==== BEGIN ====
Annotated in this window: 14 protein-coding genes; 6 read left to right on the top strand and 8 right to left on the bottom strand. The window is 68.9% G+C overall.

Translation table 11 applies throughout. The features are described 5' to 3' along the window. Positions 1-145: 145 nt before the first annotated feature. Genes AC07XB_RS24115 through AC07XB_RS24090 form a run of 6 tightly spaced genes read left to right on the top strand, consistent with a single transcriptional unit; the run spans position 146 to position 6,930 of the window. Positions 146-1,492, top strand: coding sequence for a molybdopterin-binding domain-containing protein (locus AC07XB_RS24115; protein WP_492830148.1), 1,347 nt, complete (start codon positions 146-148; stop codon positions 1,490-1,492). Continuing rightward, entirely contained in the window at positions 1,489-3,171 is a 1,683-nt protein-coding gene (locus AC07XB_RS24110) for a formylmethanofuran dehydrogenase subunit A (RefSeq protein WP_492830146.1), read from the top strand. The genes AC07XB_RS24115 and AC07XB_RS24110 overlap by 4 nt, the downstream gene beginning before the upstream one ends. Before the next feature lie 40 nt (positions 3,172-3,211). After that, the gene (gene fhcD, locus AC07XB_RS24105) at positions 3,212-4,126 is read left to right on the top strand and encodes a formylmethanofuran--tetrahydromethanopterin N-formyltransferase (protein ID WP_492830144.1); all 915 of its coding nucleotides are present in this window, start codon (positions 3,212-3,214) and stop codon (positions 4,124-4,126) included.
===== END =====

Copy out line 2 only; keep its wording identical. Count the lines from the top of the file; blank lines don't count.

Translation table 11 applies throughout. The features are described 5' to 3' along the window. Positions 1-145: 145 nt before the first annotated feature. Genes AC07XB_RS24115 through AC07XB_RS24090 form a run of 6 tightly spaced genes read left to right on the top strand, consistent with a single transcriptional unit; the run spans position 146 to position 6,930 of the window. Positions 146-1,492, top strand: coding sequence for a molybdopterin-binding domain-containing protein (locus AC07XB_RS24115; protein WP_492830148.1), 1,347 nt, complete (start codon positions 146-148; stop codon positions 1,490-1,492). Continuing rightward, entirely contained in the window at positions 1,489-3,171 is a 1,683-nt protein-coding gene (locus AC07XB_RS24110) for a formylmethanofuran dehydrogenase subunit A (RefSeq protein WP_492830146.1), read from the top strand. The genes AC07XB_RS24115 and AC07XB_RS24110 overlap by 4 nt, the downstream gene beginning before the upstream one ends. Before the next feature lie 40 nt (positions 3,172-3,211). After that, the gene (gene fhcD, locus AC07XB_RS24105) at positions 3,212-4,126 is read left to right on the top strand and encodes a formylmethanofuran--tetrahydromethanopterin N-formyltransferase (protein ID WP_492830144.1); all 915 of its coding nucleotides are present in this window, start codon (positions 3,212-3,214) and stop codon (positions 4,124-4,126) included.